Help us tell the world that kidney cancer exists, that we’re fighting and that we need a cure! During Kidney Cancer Awareness Month: Visit us at KCCure each day, where we’ll share a new story from someone whose life has been touched by kidney cancer. We share Kidney Cancer Patient Stories to let others know that they’re not alone. SHOW YOUR COLORS! Every Friday, wear orange or green to raise awareness for #kidneycancer. Share your photos on Facebook, Twitter and Instagram! Choose a KCCure overlay for your Facebook profile and let others know why kidney cancer research is important to you! For some cancers, “awareness” campaigns save lives.  Signs and symptoms or early diagnostic tests can mean catching a cancer earlier – in a more treatable form.  But in kidney cancer, signs and symptoms u...

KCCure Awards $200,000 in new Kidney Cancer Research Funding

WASHINGTON – The Kidney Cancer Research Alliance (KCCure) announced awards totalling $200,000 in new funding to researchers at four institutions working on ground-breaking research in kidney cancer. The recipients are: Rosa Nadal Rios, MD, Ph.D., Cellular and Molecular Therapeutics Branch at the National Institutes of Health for her research in the Role of epigenetic reprogramming on Human Endogenous Retroviruses type E (HERV-E) expression and impact on HERV-E directed immunotherapy in renal cell carcinoma (RCC). ($100,000 award) Haifeng Yang, Ph.D. Department of Pathology, Anatomy and Cell Biology at Thomas Jefferson University for his research Investigating the anti-tumor effect of a STING agonist on BAP1-deficient ccRCC tumors. ($50,000 award) Pavlos Msaouel, MD, PhD, PhD Depa...

Celebrating Kidney Cancer Caregivers – Zach Juno

Zach Juno shares his journey as a caregiver and fierce advocate for his mother, a stage 4 kidney cancer survivor. I’ll never forget hearing it. “Your mother has a tumor the size of a tennis ball on her left kidney” That was the day I became my Mother’s advocate and cancer caregiver. This was in March of 2006 and the landscape of kidney cancer was so different.  We kept reading things like “Renal Cell Carcinoma doesn’t respond to chemotherapy.” I immediately started reading statistics on the disease and remember breaking down in my living room. My mother, who has always been the center of my world and only 58 years old at the time had cancer and I just wanted to save her. I think I was trying to save myself too.  We were referred to a Urologist in the town she lives in. Our whole fami...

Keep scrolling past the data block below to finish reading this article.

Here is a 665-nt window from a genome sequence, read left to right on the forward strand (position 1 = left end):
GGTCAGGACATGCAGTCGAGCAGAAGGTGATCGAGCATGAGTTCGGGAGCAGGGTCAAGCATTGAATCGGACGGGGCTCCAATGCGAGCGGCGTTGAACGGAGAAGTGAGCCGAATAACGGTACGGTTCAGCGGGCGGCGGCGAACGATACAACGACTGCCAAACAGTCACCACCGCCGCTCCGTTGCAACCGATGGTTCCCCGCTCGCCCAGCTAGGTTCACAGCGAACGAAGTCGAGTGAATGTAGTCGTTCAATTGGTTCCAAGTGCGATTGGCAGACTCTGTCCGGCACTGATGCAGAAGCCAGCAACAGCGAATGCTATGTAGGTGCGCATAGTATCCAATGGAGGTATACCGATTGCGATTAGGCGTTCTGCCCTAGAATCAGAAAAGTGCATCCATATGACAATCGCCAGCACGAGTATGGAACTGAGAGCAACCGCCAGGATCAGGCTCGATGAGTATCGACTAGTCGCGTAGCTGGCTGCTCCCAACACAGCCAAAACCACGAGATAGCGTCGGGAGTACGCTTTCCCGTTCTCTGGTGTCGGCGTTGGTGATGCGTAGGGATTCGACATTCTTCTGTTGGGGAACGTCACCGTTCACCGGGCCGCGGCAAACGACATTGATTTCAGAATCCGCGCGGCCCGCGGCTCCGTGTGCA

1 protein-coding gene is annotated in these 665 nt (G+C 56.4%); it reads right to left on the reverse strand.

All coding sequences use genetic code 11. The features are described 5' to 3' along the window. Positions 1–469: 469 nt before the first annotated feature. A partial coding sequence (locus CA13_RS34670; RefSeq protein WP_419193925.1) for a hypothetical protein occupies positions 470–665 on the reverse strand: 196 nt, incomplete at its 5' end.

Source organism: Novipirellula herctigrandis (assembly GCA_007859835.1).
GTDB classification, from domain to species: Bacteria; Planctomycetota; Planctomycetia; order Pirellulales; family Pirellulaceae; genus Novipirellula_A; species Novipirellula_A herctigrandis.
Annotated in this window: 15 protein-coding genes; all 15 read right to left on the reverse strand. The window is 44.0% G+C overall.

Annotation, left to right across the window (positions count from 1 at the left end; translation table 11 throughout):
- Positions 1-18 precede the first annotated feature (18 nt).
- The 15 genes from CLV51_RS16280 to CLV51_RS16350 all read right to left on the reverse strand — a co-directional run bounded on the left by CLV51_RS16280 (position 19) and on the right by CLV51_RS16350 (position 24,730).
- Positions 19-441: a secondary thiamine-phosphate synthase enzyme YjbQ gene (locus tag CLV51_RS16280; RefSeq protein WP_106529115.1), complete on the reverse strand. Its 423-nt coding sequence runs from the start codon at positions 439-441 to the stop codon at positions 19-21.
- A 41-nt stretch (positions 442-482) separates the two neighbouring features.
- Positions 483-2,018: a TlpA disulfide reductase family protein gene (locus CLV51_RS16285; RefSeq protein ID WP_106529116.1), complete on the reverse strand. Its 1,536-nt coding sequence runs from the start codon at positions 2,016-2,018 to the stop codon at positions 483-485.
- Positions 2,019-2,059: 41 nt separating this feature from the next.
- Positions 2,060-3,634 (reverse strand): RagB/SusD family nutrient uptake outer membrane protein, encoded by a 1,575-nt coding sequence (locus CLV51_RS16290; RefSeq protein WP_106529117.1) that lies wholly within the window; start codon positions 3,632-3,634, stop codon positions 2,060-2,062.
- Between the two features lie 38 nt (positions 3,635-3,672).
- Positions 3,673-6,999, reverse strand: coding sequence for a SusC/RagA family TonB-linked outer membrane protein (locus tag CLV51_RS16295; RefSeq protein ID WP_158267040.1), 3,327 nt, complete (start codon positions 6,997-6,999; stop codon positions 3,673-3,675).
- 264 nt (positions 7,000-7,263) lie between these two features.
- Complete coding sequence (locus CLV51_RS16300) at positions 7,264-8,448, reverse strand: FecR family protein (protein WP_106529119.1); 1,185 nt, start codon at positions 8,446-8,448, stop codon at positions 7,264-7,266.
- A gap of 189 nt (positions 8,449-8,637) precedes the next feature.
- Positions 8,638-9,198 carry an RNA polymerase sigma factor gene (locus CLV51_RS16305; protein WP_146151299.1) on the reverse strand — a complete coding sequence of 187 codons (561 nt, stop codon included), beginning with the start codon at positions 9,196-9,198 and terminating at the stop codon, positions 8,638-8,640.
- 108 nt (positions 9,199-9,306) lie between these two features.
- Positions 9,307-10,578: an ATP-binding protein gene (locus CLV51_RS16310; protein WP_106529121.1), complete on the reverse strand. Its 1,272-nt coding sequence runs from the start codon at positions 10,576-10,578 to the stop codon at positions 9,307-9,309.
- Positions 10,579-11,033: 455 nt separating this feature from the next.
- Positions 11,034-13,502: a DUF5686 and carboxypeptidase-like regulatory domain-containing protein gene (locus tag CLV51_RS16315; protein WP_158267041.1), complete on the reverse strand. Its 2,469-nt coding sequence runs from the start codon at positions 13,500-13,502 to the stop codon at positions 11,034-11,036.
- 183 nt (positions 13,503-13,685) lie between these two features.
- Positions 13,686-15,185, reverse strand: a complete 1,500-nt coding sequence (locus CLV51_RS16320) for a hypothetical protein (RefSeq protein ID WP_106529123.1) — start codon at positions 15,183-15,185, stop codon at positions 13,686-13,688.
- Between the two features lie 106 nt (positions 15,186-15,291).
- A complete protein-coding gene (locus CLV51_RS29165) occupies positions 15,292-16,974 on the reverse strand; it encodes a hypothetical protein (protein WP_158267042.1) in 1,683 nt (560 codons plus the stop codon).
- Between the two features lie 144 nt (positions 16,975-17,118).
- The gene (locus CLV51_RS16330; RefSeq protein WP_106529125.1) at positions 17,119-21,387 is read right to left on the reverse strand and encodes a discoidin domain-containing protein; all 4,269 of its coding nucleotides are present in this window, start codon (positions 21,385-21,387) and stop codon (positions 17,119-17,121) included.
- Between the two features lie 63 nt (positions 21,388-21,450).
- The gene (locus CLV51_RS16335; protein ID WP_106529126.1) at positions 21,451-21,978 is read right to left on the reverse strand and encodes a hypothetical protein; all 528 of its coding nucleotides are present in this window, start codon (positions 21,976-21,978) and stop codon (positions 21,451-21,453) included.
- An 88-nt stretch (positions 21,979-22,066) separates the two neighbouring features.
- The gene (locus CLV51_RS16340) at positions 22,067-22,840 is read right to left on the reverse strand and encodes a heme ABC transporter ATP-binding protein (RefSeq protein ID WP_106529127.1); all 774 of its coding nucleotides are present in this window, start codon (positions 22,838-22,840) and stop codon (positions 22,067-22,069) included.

ASCO 2019 News

The theme for this year’s ASCO (American Society of Clinical Oncology) annual meeting was Caring for Every Patient, Learning from Every Patient.  This theme perfectly represents what the meeting is all about. Researchers, doctors and industry from around the world coming together to improve the lives of cancer patients.  Interestingly this meeting is not attended by patients, but instead Patient Advocates attend to share the voice of the patient.   This was my first year attending, and I am happy to report back to you the ‘buzz’ on what is happening with kidney cancer research and treatment.  First up, immunotherapy based combination therapies. Immunotherapy Based Combination Therapies – Presented by Rana McKay, MD, Medical Oncologist, UCSD ...

What is No Tie July?

When it comes to kidney cancer, a tie isn’t good enough. We need a win. Join our month-long fundraising effort, No Tie July, and help us raise one year of life-saving research funding in just one month.

Translocation Renal Cell Carcinoma (tRCC) Research Initiative

Translocation renal cell carcinoma (tRCC) is a rare subtype of renal cell carcinoma occurring in less than 5 percent of patients. Initially found primarily in children, incidence of tRCC found in adults is rising. Because it is so rare, research to identify the best treatments for tRCC patients is severely lacking.  The Translocation RCC Research Initiative (TRRI) is working to change that!  Laura Loughlin, KCCure Director of Patient Engagement, had the opportunity to speak with Dr. James Geller, a tRCC expert at Cincinnati Children’s Hospital and leader of the TRRI. What is the TRRI? The TRRI is a global team of doctors and researchers dedicated to tRCC research to find new and better treatments and improve patient outcomes.  Their work in...